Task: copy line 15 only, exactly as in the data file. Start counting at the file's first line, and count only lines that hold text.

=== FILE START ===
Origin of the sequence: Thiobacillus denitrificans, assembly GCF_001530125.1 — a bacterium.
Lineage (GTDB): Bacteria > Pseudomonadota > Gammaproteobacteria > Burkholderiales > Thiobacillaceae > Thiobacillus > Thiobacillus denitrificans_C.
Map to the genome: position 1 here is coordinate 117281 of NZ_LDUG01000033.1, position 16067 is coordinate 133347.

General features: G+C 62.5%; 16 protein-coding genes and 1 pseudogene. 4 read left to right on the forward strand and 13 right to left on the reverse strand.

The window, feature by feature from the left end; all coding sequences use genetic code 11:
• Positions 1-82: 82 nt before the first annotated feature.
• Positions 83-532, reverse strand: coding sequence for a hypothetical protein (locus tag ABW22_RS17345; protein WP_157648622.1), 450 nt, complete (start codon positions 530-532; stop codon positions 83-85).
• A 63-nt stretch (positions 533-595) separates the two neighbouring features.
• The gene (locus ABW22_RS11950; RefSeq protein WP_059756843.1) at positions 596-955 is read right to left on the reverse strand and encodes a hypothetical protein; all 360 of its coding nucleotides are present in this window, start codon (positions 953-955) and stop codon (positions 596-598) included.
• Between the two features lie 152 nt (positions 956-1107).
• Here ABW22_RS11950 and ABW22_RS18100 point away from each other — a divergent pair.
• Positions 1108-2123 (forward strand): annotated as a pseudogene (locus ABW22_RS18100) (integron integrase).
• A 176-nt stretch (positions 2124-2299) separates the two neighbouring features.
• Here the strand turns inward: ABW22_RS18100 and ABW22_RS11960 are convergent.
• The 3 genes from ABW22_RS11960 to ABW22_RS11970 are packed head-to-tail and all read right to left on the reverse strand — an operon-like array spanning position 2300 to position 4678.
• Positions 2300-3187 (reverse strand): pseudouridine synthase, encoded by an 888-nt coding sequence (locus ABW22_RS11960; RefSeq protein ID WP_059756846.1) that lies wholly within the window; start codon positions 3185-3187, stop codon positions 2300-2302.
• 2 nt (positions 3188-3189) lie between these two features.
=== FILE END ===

• The 3 genes from ABW22_RS11960 to ABW22_RS11970 are packed head-to-tail and all read right to left on the reverse strand — an operon-like array spanning position 2300 to position 4678.